Plug that Leak In Your Wallet: Tips to Save Money on Your Commute

Have you taken a good look at your expenses lately? Specifically, do you have any idea of the real cost of your commute to work? As you can tell, this article is all about the cost of you driving your personal automobile to work each day. Along the way, we’ll take a look at some tips and strategies to lower this expense.

Why It Matters

First, some background stuff. Of course, all the smart readers here know full well that commuting expenses are a drain on your wallet, sometimes more than ever anticipated. Worst of all, every dollar you spend on your commute is a dollar that’s not working for you in your investment account.

It’s not just the price of fuel, although that certainly is a big piece of the pie. Consider, just in fuel costs alone, your commuting costs have almost doubled in the last decade, but it doesn’t stop there, as you already know. There are the insurance costs, the scheduled maintenance costs, and the parts that wear out and must be replaced like your tires and brakes and more.

Of course, there seems to always be something that breaks at the worst possible time, like during the middle of the week on your way to work when your credit cards are maxed out and your checking account is barely alive. With all of that in mind, many savvy commuters are looking to new strategies to save on commuting expenses.

Work Time

Is there any flexibility in your work schedule? This could work in a couple of ways. First, what about the time you have to be there? Do you have to be there at 9:00 am like everyone else on the expressway? You know darned well every minute you are stuck in traffic the dollar bills are oozing out your exhaust pipe. Automobiles really suck down the gas when you are stuck in idle just creeping along. If you could get there at 10:00 am or even 8:00 am, you get to skip the rush hour. You will save money on fuel and your attitude may even be a bit more upbeat.

Days In?

Speaking of schedule flexibility, what about the weekly schedule? Do you really need to be in the office five full days a week? With the technology available today perhaps that work model is well past its prime. Maybe yes, maybe no. It depends of course on the type of work you do. Still, it’s certainly worth your time to investigate this as an option.

Telecommute?

Related to schedule flexibility, have you thought about telecommuting? You know, like you come in the office one or two days a week. The remainder of the time, you work from home. Once again, this completely depends on your employer and your job function.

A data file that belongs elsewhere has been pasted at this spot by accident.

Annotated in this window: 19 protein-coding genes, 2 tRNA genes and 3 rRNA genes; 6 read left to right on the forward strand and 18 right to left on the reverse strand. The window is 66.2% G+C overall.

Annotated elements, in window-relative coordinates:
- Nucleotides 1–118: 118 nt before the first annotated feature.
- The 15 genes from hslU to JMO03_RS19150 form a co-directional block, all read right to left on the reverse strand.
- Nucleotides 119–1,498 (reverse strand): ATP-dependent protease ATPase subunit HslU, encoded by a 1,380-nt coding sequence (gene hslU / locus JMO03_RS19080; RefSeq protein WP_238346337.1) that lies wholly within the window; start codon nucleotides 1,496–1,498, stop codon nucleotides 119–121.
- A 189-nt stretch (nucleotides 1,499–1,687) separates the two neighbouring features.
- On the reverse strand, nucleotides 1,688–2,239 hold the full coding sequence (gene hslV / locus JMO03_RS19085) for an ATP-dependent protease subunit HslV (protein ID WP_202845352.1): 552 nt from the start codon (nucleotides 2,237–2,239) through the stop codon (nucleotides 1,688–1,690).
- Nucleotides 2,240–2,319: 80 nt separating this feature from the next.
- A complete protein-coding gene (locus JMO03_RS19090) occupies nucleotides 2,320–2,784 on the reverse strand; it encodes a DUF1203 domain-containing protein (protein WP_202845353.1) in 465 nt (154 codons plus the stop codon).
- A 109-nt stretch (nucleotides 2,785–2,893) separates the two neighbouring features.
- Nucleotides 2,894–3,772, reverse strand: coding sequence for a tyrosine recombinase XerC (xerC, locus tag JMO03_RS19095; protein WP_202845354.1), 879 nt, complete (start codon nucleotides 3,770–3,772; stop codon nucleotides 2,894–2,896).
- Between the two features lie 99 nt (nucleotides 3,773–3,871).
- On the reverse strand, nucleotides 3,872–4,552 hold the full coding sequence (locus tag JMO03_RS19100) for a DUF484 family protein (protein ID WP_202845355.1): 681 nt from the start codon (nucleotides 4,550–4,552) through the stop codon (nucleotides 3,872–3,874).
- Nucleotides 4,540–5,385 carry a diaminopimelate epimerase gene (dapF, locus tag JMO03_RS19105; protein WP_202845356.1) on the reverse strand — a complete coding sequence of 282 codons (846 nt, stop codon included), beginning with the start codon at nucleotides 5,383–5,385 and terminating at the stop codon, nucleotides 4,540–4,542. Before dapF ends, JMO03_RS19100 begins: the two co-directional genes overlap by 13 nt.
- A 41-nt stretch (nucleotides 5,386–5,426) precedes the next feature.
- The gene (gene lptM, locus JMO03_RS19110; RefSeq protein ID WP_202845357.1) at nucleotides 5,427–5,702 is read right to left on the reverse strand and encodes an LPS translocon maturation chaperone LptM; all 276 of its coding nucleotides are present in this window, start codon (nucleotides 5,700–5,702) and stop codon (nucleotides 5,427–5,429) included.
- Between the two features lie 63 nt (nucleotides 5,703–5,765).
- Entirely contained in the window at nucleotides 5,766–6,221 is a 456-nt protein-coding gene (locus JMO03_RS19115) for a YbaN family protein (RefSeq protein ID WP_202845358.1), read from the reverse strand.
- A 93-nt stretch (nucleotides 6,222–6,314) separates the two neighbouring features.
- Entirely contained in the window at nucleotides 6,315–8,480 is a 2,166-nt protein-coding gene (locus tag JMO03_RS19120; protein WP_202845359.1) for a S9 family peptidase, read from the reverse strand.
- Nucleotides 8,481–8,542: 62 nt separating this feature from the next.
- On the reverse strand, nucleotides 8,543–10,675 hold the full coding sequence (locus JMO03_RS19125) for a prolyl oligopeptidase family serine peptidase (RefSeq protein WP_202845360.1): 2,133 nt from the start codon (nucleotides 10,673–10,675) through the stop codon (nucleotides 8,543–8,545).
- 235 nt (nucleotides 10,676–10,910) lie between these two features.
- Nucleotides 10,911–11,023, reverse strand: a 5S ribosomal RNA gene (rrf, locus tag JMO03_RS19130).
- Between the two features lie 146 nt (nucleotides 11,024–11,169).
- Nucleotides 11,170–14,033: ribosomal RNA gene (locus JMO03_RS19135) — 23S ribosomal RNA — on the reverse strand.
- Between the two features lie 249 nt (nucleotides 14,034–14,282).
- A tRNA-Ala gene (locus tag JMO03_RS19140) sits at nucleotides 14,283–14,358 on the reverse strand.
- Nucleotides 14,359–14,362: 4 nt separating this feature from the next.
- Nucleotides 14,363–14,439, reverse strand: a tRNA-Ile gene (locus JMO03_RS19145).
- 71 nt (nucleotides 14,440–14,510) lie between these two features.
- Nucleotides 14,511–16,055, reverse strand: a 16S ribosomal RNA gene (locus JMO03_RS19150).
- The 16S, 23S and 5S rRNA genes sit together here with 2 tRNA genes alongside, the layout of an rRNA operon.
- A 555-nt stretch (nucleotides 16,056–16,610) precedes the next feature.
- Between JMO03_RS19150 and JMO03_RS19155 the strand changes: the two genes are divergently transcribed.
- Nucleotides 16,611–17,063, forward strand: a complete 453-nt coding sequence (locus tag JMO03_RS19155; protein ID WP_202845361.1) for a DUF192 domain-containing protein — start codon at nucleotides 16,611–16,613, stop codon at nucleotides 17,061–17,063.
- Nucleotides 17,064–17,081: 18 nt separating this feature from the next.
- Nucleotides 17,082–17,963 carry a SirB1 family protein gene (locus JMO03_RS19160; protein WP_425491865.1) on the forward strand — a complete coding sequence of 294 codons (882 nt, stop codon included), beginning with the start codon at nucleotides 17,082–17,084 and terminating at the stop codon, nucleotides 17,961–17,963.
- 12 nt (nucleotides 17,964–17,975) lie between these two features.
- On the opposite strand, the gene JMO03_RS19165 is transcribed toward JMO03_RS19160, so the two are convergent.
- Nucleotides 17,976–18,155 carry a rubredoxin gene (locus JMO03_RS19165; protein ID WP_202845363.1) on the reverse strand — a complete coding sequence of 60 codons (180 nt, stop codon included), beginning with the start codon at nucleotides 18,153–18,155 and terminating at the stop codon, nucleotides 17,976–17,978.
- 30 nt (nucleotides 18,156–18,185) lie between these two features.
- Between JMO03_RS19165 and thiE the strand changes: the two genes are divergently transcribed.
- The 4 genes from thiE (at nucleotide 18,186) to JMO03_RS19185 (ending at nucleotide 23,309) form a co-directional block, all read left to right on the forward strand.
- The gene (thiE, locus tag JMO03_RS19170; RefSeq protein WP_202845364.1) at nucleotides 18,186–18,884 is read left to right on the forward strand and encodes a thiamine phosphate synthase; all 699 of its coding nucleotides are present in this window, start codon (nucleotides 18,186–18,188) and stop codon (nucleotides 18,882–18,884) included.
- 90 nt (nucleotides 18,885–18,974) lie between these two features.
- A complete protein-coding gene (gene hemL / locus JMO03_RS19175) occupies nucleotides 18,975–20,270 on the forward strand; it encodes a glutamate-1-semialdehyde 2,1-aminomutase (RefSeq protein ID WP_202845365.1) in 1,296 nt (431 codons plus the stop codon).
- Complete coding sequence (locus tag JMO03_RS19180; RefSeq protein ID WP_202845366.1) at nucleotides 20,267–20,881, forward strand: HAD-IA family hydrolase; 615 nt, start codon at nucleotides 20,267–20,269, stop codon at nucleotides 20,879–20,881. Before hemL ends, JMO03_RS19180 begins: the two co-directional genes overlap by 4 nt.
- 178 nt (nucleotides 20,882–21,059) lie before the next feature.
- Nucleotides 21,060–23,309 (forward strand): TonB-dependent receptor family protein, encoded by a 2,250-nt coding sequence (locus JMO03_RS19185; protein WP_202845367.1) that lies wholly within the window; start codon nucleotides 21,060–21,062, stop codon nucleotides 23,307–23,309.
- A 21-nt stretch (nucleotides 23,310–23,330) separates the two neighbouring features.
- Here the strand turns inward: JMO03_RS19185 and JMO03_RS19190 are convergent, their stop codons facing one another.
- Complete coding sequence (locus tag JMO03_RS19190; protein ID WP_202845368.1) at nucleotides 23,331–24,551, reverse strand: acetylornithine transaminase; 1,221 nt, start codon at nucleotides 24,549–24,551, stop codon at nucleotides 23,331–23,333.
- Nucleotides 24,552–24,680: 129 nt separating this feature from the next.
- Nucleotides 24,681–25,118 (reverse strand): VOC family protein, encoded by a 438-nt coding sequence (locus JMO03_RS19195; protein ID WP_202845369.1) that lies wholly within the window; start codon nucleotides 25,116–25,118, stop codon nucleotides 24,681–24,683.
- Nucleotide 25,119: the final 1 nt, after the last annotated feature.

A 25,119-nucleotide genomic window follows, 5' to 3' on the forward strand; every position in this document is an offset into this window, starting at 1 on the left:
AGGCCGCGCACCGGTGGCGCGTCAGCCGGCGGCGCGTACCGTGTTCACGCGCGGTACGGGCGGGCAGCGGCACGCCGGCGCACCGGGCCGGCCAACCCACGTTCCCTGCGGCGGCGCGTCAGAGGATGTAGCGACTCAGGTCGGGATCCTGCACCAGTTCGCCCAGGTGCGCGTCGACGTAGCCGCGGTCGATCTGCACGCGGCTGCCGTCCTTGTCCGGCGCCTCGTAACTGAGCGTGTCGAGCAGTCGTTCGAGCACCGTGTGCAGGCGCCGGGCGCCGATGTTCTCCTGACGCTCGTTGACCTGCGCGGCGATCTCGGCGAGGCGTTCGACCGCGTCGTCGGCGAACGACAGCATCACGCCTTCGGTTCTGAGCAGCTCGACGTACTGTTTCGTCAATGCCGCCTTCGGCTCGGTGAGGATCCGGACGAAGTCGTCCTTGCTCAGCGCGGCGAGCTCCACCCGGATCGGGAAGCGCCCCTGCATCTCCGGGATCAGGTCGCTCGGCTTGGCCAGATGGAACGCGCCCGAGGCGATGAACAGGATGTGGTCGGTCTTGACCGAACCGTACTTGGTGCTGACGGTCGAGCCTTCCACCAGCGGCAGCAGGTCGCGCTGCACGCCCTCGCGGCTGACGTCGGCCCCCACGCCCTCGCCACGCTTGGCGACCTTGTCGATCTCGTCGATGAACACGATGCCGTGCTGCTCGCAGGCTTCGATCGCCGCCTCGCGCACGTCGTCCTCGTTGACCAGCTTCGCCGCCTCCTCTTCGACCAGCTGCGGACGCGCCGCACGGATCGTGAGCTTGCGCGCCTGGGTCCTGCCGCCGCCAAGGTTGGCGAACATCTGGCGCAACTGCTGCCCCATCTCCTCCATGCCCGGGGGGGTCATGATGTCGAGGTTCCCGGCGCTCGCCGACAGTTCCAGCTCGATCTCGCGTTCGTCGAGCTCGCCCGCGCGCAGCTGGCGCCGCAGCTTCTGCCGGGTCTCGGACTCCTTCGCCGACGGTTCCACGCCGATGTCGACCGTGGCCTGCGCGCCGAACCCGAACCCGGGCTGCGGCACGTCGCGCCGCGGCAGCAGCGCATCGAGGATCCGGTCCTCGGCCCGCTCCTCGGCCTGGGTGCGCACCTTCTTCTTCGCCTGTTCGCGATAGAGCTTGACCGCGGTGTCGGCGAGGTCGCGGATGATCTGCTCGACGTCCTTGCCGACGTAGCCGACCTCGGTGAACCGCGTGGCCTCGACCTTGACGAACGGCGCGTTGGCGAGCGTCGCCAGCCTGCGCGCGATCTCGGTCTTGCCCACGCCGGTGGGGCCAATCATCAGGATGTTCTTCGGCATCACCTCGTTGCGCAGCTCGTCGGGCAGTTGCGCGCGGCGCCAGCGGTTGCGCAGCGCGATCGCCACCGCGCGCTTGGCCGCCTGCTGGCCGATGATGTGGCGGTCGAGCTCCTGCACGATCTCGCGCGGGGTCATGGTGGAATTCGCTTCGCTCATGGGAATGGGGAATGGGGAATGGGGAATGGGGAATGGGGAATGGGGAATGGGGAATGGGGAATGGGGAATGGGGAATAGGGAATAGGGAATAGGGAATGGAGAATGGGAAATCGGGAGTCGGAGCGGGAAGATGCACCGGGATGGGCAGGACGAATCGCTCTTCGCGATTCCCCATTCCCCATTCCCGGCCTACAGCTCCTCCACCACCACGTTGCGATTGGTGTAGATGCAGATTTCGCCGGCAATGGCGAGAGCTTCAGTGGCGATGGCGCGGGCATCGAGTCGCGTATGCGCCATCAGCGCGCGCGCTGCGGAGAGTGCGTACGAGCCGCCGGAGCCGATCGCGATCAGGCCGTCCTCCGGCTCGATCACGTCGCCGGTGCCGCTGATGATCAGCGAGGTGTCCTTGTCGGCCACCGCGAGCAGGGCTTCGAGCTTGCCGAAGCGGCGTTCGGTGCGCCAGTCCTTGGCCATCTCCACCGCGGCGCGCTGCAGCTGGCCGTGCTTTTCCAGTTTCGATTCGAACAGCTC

What about the Carpool?

Yes, a carpool can save you some money. You usually split the fuel costs after all. If you can hook up with some car pool groups in your area, it’s certainly worth a look-see.

Now, you will notice that all of the above options assume you still are driving to work. Hey, that’s okay. This is America after all, where everyone likes the freedom of hopping in the car and just going wherever they want. Yet, if all you are doing is sitting on the expressway stuck in traffic at the beginning and end of each day, perhaps you may want to consider other choices.

Can Mass Transit Work for You?

If available in your area, mass transit can save you a small fortune ever year. Depending on where you live, you can even get some work done or personal reading or studying done on the way. That being said, mass transit does come at another cost: your time. Mass transit can take a bit longer if you are waiting for the train or the bus.

A Green Choice?

No, not the Green line going downtown, green as in environmentally friendly. You ever heard the phrase “bike to work”? Well why not? Especially in times of good to fantastic weather, your bike can be a great option (assuming you live close enough). Not only that, many cities throughout the country are adding in bike lanes and promoting the use of bikes. Bike sharing programs are springing up in major cities so you could have it both ways. Ride with your carpool buds to work, hop on a bike share rental and cruise down to the riverfront for dinner and have your spouse meet you there.

Bottom Line

Recognize that your commuting costs are an expense that you will never get back. Every dollar spent is a dollar not working towards your financial goals. Consider some of the strategies above. Your wallet will thank you.

What about You?

Now, it’s your turn. What’s your spin on commuting costs? What do you do, if anything, to save money when it comes to your commute?

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